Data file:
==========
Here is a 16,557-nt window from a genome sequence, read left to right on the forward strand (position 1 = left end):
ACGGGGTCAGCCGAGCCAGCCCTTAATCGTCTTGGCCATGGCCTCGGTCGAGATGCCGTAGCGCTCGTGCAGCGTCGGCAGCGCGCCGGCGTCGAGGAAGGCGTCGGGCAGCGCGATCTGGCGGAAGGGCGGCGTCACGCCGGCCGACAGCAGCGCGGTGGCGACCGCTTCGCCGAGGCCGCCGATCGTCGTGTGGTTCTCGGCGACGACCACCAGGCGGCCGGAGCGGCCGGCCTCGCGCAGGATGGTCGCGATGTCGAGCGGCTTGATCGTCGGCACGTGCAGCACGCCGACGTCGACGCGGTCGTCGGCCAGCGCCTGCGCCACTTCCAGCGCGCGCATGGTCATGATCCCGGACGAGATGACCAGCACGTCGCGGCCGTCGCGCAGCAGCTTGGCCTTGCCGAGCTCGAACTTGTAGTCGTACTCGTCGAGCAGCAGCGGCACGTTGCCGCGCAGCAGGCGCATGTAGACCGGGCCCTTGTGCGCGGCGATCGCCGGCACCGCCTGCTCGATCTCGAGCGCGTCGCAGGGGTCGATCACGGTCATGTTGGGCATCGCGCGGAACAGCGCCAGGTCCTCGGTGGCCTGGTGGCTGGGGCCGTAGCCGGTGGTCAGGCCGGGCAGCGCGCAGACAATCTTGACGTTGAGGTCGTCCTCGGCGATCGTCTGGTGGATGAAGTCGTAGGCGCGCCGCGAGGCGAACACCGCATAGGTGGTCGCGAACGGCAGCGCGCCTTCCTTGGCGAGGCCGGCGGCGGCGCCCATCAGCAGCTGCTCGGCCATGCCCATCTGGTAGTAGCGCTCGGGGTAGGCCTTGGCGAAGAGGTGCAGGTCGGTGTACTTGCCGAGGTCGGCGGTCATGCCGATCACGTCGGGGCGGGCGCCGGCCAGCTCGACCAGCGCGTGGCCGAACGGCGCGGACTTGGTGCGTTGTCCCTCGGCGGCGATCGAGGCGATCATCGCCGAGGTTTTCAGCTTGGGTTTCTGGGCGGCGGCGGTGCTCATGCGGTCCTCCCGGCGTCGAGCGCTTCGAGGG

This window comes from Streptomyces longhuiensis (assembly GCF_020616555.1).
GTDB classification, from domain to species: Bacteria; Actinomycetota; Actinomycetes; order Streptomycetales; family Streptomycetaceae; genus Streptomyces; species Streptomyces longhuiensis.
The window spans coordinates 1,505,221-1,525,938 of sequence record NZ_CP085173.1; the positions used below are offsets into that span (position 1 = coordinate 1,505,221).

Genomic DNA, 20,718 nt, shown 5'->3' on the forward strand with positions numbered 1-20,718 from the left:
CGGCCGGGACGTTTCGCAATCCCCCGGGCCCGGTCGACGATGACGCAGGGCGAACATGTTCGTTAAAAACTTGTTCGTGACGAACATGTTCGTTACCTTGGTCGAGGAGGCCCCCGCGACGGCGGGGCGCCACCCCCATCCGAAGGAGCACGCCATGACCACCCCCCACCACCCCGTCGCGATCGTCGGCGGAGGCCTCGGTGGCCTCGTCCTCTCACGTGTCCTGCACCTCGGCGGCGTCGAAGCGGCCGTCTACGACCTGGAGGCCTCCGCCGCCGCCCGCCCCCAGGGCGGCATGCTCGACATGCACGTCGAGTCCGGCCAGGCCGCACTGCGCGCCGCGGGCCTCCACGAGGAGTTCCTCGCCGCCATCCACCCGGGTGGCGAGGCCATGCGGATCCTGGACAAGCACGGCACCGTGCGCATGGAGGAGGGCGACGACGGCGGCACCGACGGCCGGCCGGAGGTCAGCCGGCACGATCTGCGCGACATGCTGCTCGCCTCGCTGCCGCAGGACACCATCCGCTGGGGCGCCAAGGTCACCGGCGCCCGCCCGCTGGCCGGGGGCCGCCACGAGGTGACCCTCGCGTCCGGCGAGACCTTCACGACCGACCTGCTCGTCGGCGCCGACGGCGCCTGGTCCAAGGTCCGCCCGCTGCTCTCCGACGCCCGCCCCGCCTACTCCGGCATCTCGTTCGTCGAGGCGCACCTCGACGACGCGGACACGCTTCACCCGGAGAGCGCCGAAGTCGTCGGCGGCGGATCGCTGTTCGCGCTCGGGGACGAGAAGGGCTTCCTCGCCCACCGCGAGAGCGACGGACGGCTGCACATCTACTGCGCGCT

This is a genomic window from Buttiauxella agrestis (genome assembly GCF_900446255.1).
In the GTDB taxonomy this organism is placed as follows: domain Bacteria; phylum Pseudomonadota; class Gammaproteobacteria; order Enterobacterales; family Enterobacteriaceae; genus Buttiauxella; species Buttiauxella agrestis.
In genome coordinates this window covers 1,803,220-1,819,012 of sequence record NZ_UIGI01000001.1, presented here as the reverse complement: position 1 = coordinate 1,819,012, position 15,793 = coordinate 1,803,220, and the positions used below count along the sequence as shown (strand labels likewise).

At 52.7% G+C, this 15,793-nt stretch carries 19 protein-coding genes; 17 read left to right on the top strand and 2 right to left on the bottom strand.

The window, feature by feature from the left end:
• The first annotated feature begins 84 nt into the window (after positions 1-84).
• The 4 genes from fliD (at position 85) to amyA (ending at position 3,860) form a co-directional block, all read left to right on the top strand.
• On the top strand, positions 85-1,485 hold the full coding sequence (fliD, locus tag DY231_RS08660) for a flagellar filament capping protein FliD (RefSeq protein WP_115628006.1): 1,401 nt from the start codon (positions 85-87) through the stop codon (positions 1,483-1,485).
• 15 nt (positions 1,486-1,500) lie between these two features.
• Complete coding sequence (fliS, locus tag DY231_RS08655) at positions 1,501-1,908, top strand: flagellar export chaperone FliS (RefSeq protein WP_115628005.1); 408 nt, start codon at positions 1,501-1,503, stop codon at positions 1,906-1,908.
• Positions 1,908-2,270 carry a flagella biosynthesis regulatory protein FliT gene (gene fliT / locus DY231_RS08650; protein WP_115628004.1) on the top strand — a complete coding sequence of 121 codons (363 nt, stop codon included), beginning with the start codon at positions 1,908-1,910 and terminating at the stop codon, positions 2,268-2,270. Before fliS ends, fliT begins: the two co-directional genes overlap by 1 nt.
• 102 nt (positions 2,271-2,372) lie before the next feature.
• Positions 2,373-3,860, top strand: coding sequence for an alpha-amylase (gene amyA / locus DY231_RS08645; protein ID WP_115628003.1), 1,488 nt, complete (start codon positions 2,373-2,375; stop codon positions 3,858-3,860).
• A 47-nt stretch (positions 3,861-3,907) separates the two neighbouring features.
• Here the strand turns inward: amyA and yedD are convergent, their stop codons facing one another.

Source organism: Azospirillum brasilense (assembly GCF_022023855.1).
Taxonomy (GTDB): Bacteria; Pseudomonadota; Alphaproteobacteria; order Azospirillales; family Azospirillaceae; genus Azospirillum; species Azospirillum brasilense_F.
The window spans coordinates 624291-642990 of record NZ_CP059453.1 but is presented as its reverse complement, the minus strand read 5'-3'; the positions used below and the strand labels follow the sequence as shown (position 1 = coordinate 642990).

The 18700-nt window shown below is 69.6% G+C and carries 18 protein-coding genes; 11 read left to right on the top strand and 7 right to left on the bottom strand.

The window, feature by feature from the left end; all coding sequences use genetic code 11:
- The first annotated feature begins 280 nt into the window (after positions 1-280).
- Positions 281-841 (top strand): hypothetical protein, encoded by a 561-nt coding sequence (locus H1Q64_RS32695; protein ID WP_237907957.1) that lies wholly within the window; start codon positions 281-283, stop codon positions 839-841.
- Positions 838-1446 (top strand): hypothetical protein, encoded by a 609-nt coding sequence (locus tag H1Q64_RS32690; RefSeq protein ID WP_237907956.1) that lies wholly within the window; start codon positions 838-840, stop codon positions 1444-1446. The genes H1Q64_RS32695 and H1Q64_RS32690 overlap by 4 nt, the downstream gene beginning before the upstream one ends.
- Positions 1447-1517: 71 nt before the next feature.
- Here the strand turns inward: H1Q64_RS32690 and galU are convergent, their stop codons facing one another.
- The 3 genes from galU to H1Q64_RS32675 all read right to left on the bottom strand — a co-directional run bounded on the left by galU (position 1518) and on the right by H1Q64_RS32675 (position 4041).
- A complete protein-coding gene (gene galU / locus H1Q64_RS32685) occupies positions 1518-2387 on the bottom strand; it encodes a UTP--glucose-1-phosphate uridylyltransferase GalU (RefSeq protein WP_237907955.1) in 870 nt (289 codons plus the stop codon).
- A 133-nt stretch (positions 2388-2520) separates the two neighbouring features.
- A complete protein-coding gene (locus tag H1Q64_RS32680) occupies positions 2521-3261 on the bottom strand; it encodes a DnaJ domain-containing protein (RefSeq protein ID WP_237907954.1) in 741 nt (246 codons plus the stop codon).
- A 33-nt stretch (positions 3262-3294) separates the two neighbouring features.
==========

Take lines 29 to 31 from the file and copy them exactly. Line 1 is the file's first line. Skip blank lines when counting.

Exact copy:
- Positions 281-841 (top strand): hypothetical protein, encoded by a 561-nt coding sequence (locus H1Q64_RS32695; protein ID WP_237907957.1) that lies wholly within the window; start codon positions 281-283, stop codon positions 839-841.
- Positions 838-1446 (top strand): hypothetical protein, encoded by a 609-nt coding sequence (locus tag H1Q64_RS32690; RefSeq protein ID WP_237907956.1) that lies wholly within the window; start codon positions 838-840, stop codon positions 1444-1446. The genes H1Q64_RS32695 and H1Q64_RS32690 overlap by 4 nt, the downstream gene beginning before the upstream one ends.
- Positions 1447-1517: 71 nt before the next feature.